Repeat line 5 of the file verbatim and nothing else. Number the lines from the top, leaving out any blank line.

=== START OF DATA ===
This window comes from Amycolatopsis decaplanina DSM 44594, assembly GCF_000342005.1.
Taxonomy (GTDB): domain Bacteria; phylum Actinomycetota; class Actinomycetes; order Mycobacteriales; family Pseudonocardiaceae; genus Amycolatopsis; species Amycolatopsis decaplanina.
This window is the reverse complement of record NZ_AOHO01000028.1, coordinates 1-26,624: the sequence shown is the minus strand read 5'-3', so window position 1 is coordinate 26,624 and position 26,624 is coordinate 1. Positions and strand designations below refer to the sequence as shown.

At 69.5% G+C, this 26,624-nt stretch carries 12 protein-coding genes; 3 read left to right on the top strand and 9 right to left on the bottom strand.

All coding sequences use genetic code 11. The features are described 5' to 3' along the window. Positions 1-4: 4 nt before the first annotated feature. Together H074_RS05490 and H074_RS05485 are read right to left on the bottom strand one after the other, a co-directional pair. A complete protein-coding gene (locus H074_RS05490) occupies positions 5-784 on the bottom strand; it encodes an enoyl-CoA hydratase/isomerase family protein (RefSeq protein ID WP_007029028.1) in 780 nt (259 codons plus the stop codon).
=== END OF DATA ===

All coding sequences use genetic code 11. The features are described 5' to 3' along the window. Positions 1-4: 4 nt before the first annotated feature. Together H074_RS05490 and H074_RS05485 are read right to left on the bottom strand one after the other, a co-directional pair. A complete protein-coding gene (locus H074_RS05490) occupies positions 5-784 on the bottom strand; it encodes an enoyl-CoA hydratase/isomerase family protein (RefSeq protein ID WP_007029028.1) in 780 nt (259 codons plus the stop codon).